FANUC’s MT-LINK i allows the students to watch real-time machine tool and other manufacturing equipment’s operational data. Screens on the lab’s wall show the machines and robots monitored and students learn how to analyze that data when problems occur, just as they would in a real factory.

“It’s important students learn manufacturing data analytics, and MT-LINK i uses MONGODB for database management, which we also use at Gateway,” Aguirre said. “MT-LINK i also uses OPC UA, which is a machine-to-machine communication protocol used widely for industrial automation.”

When completing the Advanced Manufacturing Technology degree program, students must be able to analyze automation data within a complex manufacturing system. This is in addition to knowing how to manage an entire advanced automated system to maximize efficiency and control costs.

“We have placed QR codes around the facility to bring up the MT-LINK i dashboard on their cell phones, so they always have access to manufacturing data,” Aguirre said.

More than just students are learning about advanced manufacturing and Industry 4.0 technology at Gateway Technical College. Aguirre conducts tours with many company executives and often they are fascinated by what they see.

“People come in and see things like MT-LINK i and ask about it,” he said. “We love MT-LINK i because it’s so affordable, which is important for smaller companies that need Industry 4.0 data, but maybe they can’t afford an expensive monthly fee. MT-LINK i doesn’t have that.”

To monitor and gather preventive maintenance data on the FANUC robots, Gateway Technical College uses ZDT, which stands for Zero Down Time. All of these FANUC products add up to an excellent showcase of what is possible in this Industry 4.0 age and how Gateway Technical College is using them all to create the next generation of the manufacturing workforce.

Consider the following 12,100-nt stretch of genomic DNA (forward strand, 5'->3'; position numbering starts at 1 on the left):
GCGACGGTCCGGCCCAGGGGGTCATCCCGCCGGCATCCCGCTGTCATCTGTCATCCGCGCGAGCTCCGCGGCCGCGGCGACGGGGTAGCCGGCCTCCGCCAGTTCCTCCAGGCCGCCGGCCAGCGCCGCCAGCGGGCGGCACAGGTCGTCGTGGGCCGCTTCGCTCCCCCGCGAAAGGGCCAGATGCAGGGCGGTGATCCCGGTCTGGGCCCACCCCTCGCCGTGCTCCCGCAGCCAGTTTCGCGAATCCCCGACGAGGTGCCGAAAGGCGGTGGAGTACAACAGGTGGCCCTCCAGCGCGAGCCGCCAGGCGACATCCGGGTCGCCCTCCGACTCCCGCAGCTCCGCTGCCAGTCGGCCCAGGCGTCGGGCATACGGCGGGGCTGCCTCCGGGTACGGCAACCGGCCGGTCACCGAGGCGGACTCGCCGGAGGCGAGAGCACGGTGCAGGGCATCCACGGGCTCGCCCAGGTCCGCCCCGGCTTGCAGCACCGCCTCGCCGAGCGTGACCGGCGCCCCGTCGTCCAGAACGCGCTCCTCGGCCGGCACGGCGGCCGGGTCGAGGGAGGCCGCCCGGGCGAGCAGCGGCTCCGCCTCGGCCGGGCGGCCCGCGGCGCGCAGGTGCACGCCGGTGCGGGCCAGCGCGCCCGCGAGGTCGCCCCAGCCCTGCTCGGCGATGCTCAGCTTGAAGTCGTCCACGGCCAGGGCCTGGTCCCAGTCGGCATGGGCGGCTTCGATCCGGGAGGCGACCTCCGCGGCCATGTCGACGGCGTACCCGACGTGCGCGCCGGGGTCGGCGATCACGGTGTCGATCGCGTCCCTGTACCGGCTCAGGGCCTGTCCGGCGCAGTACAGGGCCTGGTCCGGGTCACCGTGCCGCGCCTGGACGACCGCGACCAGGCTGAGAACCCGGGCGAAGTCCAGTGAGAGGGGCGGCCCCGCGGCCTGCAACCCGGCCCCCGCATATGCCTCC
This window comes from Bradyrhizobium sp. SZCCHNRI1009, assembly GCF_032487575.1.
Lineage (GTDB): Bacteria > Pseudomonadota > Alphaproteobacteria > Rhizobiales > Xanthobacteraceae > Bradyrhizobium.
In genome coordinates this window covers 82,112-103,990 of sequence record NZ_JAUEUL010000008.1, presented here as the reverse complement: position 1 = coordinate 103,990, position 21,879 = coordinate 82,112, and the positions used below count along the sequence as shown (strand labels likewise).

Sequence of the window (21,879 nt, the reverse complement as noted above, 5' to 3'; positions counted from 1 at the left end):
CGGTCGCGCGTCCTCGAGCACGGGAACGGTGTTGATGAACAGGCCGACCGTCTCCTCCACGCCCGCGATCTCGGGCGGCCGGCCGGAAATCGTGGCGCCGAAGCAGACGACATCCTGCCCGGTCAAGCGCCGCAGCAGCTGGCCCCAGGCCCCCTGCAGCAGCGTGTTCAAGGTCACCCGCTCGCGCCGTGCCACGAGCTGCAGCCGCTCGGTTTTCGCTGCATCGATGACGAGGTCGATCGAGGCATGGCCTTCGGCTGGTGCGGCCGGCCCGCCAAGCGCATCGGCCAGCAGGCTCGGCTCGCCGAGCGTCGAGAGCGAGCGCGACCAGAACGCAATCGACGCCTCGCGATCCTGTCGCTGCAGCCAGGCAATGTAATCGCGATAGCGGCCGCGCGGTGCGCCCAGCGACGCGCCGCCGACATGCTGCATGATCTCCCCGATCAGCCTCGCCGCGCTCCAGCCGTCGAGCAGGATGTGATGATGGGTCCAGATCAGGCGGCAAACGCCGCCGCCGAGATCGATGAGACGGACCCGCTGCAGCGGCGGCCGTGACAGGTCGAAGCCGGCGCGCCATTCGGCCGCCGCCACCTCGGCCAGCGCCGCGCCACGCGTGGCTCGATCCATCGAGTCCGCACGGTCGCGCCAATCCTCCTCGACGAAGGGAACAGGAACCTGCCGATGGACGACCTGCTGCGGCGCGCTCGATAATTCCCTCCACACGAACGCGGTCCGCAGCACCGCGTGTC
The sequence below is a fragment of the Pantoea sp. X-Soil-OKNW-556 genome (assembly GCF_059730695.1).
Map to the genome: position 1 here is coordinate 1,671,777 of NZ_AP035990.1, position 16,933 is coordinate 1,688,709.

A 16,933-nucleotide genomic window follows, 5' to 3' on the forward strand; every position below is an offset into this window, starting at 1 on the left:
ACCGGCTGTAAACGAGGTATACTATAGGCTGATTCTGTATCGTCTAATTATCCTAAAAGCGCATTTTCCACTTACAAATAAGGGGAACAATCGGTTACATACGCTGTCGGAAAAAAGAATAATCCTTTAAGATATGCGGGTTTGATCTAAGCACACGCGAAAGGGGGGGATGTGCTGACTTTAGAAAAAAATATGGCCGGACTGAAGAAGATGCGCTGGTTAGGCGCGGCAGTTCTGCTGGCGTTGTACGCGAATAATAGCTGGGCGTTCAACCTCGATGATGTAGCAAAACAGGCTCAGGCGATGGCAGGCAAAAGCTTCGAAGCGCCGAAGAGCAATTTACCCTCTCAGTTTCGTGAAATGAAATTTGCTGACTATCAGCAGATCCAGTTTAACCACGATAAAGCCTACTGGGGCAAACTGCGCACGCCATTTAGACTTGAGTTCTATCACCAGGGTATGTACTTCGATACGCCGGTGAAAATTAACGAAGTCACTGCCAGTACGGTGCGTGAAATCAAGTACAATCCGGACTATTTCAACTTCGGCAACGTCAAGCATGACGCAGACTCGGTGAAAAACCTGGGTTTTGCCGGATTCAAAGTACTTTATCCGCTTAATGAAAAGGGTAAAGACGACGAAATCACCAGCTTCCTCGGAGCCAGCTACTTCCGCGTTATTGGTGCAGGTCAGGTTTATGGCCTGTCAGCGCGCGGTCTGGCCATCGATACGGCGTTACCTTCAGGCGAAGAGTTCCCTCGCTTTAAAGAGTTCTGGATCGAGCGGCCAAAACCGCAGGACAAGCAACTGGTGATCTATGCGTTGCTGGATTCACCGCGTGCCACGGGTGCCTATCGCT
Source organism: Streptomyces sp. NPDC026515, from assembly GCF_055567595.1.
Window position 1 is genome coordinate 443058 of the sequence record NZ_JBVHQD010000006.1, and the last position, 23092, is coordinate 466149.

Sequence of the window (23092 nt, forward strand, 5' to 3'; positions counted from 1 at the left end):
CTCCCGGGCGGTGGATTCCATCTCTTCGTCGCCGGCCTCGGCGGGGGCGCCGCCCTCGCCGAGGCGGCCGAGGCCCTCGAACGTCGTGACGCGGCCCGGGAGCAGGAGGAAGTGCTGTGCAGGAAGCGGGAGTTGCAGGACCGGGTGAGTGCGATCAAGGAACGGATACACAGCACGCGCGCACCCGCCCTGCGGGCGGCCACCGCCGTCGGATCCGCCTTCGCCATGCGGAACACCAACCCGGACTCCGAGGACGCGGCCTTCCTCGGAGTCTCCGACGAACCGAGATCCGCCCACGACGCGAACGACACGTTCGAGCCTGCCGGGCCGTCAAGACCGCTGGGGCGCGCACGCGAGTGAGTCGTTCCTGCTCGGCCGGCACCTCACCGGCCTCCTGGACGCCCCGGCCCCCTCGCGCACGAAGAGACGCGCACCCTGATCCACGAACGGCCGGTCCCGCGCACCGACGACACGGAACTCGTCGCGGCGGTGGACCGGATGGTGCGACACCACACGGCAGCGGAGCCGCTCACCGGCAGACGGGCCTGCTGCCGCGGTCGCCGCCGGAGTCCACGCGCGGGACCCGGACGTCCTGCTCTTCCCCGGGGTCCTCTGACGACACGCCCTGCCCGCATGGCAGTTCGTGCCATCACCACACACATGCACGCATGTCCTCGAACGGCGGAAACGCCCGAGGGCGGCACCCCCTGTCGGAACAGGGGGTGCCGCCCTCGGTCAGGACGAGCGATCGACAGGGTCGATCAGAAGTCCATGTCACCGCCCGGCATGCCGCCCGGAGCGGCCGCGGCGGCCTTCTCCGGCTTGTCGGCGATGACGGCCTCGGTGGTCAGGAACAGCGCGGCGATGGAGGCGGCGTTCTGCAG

FANUC Partners with MSSC to Co-Market Certifications

Fanuc, workforce
The smart factory lab at Gateway Technical College has a virtual ROBODRILL connected to a FANUC CNC Simulator, which helps students learn how to operate the machine tool.

Last year, FANUC America and the Manufacturing Skill Standards Council (MSSC) began co-marketing the stackability of their respective industry-recognized certifications to meet the acute shortage of skilled industrial robotics and automation operators. The partnership creates a streamlined approach for schools and industry partners when administering the certifications. Both organizations offer their certification assessments through NOCTI/Nocti Business Solutions(NBS), the leader in industry-developed and recognized Certification Assessments.

FANUC offers Industry 4.0 Connected Smart Manufacturing ™ occupational pathways and stackable certifications beginning with the FANUC Certified Robot-Operator (FCR-O1 & FCR-O2) to develop entry-level skills for careers in robotics and automation.

Following international standards for personnel certification (ISO 17024) NOCTI/NBS have developed and validated the end-of-course assessments for both FANUC and MSSC to certify their technicians. The objective is to align students and job seekers on a pathway to become advanced automation operators, technicians, systems integration specialists or engineers. However, the United States is confronting a severe shortage of entry-level operator job applicants with the foundational skills and knowledge needed to perform complex operator tasks successfully. The accelerated use of newly emerging digital technologies in manufacturing is widening that skills gap.

MSSC has upgraded its signature Certified Production Technician program for entry-level frontline production technicians to add a fundamental understanding of Industry 4.0 technologies such as artificial intelligence, 5G, 3D (additive manufacturing), Industrial Internet of Things (IIOT), data analytics, autonomous robots, augmented reality, nanomanufacturing and advanced materials.

MSSC offers a nationwide delivery system of nearly 2,900 MSSC-trained instructors and 1,800 MSSC-qualified test sites, mostly at high schools and community colleges, and 72 technical field reps, in all 50 states. “Given the close fit between these FANUC and MSSC certifications, we will encourage our entire nationwide network to use both to prepare individuals to build a robust pipeline of world-class robotics operators,” said Neil Reddy, CEO of MSSC. “The digital transformation of manufacturing globally requires the U.S. to build a highly competitive, next generation frontline workforce capable of keeping pace with technological change.”

www.fanucamerica.com and www.msscusa.org